Journal topic
Atmos. Chem. Phys., 20, 6095–6114, 2020
https://doi.org/10.5194/acp-20-6095-2020
Atmos. Chem. Phys., 20, 6095–6114, 2020
https://doi.org/10.5194/acp-20-6095-2020

Research article 26 May 2020

Research article | 26 May 2020

# Deposition of brown carbon onto snow: changes in snow optical and radiative properties

Deposition of brown carbon onto snow: changes in snow optical and radiative properties
Nicholas D. Beres1,2,3, Deep Sengupta1,2, Vera Samburova1, Andrey Y. Khlystov1, and Hans Moosmüller1 Nicholas D. Beres et al.
• 1Division of Atmospheric Sciences, Desert Research Institute, Reno, NV, USA
• 2Department of Physics, University of Nevada-Reno, Reno, NV, USA
• 3Aerosol and Environmental Physics, University of Vienna, Vienna, Austria

Correspondence: Nicholas D. Beres (nicholas.beres@univie.ac.at)

Abstract

Light-absorbing organic carbon aerosol – colloquially known as brown carbon (BrC) – is emitted from combustion processes and has a brownish or yellowish visual appearance, caused by enhanced light absorption at shorter visible and ultraviolet wavelengths (0.3 µmλ0.5 µm). Recently, optical properties of atmospheric BrC aerosols have become the topic of intense research, but little is known about how BrC deposition onto snow surfaces affects the spectral snow albedo, which can alter the resulting radiative forcing and in-snow photochemistry. Wildland fires in close proximity to the cryosphere, such as peatland fires that emit large quantities of BrC, are becoming more common at high latitudes, potentially affecting nearby snow and ice surfaces.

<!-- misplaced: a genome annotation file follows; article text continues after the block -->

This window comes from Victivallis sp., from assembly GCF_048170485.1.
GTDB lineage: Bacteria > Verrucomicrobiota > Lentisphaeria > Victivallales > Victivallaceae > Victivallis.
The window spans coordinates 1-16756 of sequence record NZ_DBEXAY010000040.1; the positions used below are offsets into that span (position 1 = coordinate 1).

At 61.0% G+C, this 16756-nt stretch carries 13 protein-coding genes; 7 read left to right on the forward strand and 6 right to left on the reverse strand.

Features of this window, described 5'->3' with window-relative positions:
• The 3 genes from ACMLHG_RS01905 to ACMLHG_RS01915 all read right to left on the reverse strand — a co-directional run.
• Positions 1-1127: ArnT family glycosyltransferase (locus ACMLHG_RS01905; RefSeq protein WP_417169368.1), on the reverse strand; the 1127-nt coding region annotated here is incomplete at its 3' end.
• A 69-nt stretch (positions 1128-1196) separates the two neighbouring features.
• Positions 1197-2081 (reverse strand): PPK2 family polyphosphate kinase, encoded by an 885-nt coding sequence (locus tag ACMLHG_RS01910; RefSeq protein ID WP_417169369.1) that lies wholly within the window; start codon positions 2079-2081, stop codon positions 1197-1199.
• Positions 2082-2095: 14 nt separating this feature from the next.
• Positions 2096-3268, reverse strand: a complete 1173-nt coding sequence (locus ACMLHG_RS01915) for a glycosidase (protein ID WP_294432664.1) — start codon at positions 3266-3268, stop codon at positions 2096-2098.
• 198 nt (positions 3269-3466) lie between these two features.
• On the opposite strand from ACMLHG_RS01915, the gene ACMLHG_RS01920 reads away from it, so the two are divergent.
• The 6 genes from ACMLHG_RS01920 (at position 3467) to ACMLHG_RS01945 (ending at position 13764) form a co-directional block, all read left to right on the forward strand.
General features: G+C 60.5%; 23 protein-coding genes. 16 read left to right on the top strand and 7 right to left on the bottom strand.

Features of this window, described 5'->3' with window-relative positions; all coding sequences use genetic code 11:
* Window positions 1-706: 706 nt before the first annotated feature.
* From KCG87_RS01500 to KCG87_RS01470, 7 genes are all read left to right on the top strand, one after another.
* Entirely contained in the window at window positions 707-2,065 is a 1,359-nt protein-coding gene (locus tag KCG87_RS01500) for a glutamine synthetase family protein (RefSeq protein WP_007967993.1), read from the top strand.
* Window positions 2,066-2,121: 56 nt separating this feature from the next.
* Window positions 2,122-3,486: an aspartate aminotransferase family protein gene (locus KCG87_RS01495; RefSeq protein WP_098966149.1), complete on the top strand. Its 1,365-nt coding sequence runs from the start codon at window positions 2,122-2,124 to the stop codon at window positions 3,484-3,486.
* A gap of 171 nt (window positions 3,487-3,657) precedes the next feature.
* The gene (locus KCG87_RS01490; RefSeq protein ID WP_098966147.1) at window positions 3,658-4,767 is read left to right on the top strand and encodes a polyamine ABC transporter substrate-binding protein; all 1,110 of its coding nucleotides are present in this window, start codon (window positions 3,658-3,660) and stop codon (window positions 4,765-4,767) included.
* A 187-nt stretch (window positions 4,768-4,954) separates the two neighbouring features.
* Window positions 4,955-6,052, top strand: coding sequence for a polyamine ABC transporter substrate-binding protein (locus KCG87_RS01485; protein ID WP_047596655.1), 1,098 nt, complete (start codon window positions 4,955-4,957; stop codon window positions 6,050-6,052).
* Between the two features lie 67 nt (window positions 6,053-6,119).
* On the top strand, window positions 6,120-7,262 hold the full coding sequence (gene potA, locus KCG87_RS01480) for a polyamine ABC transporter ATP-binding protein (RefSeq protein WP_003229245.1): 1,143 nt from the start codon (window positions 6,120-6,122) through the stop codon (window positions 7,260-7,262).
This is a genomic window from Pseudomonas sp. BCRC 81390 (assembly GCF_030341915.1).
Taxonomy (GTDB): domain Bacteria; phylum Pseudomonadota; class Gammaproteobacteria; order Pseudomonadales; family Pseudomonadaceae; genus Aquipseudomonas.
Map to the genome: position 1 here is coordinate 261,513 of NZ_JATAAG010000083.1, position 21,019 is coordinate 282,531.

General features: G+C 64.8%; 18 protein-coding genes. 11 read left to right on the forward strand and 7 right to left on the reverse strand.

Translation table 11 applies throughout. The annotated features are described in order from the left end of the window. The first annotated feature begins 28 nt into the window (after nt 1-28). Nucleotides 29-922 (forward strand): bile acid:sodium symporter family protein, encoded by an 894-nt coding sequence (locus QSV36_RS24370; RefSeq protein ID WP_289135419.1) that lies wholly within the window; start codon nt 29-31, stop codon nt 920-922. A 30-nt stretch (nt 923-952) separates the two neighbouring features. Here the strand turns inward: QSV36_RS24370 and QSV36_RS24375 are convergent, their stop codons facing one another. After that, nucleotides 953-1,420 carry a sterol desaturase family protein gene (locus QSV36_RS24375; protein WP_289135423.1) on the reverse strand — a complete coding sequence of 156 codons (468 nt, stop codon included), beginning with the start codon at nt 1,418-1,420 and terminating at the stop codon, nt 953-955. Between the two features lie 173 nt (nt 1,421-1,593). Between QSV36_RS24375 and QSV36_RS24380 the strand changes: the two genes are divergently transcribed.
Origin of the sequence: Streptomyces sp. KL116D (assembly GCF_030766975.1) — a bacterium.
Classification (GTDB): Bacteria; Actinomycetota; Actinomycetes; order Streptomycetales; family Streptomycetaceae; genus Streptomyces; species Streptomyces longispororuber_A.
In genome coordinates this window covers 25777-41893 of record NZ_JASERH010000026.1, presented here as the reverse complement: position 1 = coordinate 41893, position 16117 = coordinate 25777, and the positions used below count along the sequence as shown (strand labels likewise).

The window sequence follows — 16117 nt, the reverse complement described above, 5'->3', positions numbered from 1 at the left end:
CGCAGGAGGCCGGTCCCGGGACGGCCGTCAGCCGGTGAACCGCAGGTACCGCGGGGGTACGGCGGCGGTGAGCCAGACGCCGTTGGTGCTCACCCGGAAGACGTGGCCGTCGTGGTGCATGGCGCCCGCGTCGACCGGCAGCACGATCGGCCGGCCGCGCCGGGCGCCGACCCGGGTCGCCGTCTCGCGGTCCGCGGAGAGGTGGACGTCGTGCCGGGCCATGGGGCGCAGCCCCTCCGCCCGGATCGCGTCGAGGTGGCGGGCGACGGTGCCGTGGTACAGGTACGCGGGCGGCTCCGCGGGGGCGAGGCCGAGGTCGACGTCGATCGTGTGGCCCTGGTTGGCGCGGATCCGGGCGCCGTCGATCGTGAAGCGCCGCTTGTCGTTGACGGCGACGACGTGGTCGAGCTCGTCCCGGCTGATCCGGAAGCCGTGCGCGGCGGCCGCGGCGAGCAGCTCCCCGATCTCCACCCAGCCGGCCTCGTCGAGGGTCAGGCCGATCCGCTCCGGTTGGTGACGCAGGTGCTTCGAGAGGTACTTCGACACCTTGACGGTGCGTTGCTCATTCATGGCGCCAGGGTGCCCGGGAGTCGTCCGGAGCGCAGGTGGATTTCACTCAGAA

In this study, we describe the artificial deposition of BrC aerosol with known optical, chemical, and physical properties onto the snow surface, and we monitor its spectral radiative impact and compare it directly to modeled values. First, using small-scale combustion of Alaskan peat, BrC aerosols were artificially deposited onto the snow surface. UV–Vis absorbance and total organic carbon (TOC) concentration of snow samples were measured for samples with and without artificial BrC deposition. These measurements were used to first derive a BrC (mass) specific absorption (m2 g−1) across the UV–Vis spectral range. We then estimate the imaginary part of the refractive index of deposited BrC aerosol using a volume mixing rule. Single-particle optical properties were calculated using Mie theory, and these values were used to show that the measured spectral snow albedo of snow with deposited BrC was in general agreement with modeled spectral snow albedo using calculated BrC optical properties. The instantaneous radiative forcing per unit mass of total organic carbon deposited to the ambient snowpack was found to be 1.23 ($+\mathrm{0.14}/-\mathrm{0.11}$) W m−2 per part per million (ppm). We estimate the same deposition onto a pure snowpack without light-absorbing impurities would have resulted in an instantaneous radiative forcing per unit mass of 2.68 ($+\mathrm{0.27}/-\mathrm{0.22}$) W m−2 per ppm of BrC deposited.

1 Introduction